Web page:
On any given morning or afternoon I have a mental checklist I run through upon locating the horses. Once I find the mares and foals, I do a quick scan to check for a few things. First, during the spring and summer, I study the mares that have looked close to foaling, checking for new babies. In this scene, I can see a new foal with the bay mare on the far right. I am surprised by, and make a mental note of, the light color of the baby. Second, I track down the location of the stallion. It’s always wise to know where the herd stallion is at all times. I try to never be between him and his mares. Next, I attempt a count of all the foals, to verify their safety, then I check for each of the other herd members. I also watch for any signs of discomfort, physically or behaviorally, in all the horses. Last, I make some decisions about photography related needs based on the light conditions. All of this happens, without much conscious effort, and it only takes a few seconds. It’s my immediate peace-of-mind-checklist.
“Those who contemplate the beauty of the earth find reserve of strength
that will endure as long as life lasts.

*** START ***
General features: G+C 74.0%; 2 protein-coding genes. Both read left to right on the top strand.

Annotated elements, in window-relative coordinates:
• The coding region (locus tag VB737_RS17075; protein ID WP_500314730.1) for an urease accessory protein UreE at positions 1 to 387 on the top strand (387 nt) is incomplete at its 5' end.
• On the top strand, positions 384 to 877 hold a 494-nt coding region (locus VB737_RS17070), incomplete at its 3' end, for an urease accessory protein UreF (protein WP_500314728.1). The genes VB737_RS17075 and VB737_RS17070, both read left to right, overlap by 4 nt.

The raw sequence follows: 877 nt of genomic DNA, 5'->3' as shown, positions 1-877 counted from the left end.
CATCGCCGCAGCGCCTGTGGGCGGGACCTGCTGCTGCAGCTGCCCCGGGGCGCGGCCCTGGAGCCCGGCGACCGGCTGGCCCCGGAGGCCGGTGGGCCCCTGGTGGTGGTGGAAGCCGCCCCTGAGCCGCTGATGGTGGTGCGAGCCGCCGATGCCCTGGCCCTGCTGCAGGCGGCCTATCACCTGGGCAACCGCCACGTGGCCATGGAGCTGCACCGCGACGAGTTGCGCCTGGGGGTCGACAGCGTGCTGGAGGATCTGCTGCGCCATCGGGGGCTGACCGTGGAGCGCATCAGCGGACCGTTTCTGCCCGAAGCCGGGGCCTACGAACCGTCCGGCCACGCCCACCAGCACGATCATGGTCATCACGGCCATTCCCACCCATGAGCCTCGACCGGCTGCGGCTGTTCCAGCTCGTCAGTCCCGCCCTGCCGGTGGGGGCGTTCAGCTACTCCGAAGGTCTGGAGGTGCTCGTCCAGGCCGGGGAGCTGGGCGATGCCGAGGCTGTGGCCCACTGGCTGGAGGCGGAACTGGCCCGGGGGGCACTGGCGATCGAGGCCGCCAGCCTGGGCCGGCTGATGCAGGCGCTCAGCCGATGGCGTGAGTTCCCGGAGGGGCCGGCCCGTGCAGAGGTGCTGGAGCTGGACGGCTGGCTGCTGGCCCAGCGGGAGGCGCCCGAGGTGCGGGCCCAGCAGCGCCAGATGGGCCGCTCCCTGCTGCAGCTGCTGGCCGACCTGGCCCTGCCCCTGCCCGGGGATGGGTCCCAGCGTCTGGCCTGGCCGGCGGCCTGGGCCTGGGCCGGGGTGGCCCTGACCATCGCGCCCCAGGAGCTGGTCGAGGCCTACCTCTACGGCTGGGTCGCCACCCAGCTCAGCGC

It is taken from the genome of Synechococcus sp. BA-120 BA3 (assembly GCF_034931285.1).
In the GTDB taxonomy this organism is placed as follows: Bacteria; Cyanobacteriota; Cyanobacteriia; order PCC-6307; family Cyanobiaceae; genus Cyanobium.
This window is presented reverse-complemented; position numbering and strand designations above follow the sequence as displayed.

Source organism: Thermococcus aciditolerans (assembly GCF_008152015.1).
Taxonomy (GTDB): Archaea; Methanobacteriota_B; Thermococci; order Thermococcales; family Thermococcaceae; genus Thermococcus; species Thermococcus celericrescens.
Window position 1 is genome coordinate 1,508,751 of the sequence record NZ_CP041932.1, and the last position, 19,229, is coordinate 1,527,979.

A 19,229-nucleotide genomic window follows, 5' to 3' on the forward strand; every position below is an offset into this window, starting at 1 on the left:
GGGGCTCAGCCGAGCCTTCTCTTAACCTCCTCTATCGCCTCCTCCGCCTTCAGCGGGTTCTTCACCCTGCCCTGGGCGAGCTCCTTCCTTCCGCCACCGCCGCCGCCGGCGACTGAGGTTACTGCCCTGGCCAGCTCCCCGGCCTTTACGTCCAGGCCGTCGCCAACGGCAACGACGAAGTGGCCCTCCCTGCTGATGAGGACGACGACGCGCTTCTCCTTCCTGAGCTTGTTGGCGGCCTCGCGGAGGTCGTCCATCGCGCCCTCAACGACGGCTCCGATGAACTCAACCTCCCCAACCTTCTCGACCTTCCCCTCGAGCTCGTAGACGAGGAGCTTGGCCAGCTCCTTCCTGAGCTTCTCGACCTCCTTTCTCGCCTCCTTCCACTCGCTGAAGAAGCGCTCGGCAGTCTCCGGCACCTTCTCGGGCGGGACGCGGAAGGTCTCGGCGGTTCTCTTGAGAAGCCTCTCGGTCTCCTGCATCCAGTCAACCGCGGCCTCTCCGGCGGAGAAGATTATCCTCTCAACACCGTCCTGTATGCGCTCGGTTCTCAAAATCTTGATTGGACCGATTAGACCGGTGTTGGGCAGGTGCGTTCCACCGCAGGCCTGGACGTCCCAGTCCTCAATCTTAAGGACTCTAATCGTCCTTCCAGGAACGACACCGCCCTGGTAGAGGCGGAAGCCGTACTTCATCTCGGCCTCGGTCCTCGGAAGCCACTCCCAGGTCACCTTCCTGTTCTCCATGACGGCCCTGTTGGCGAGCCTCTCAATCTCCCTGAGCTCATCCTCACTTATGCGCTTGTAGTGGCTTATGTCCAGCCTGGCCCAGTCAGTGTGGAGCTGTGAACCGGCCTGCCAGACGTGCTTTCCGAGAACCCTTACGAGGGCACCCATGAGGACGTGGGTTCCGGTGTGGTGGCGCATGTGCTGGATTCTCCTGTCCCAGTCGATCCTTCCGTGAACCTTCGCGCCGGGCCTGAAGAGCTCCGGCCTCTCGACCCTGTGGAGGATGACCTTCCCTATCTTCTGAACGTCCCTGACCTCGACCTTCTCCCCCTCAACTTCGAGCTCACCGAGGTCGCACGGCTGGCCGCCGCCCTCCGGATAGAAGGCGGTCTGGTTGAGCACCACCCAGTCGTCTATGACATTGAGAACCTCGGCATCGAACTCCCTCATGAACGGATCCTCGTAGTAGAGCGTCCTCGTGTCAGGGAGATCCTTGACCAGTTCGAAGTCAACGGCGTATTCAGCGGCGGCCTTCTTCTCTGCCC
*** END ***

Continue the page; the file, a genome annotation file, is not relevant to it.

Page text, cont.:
There is something infinitely healing in the repeated refrains of nature-
the assurance that dawn comes after night, and spring after winter.”
“Nature never did betray the heart that loved her.” – William Wordsworth
Two brothers hangin’ in the ‘hood.
In search of the mares one spring morning, the fog just burning off, I finally had some luck. These three mares and their new foals were the first to be seen; we surprised each other on this hilltop. I was marching up one side and they were cresting the hill from the other. The sky freshly revealed, all of us caught off guard and a brand new foal made for an unusual and spontaneous shot. The mares were on a mission and proceeded to jog straight past me and the rest of the mares and foals followed directly behind them. This brief encounter left me a little astonished. They were found and gone all in a matter of seconds.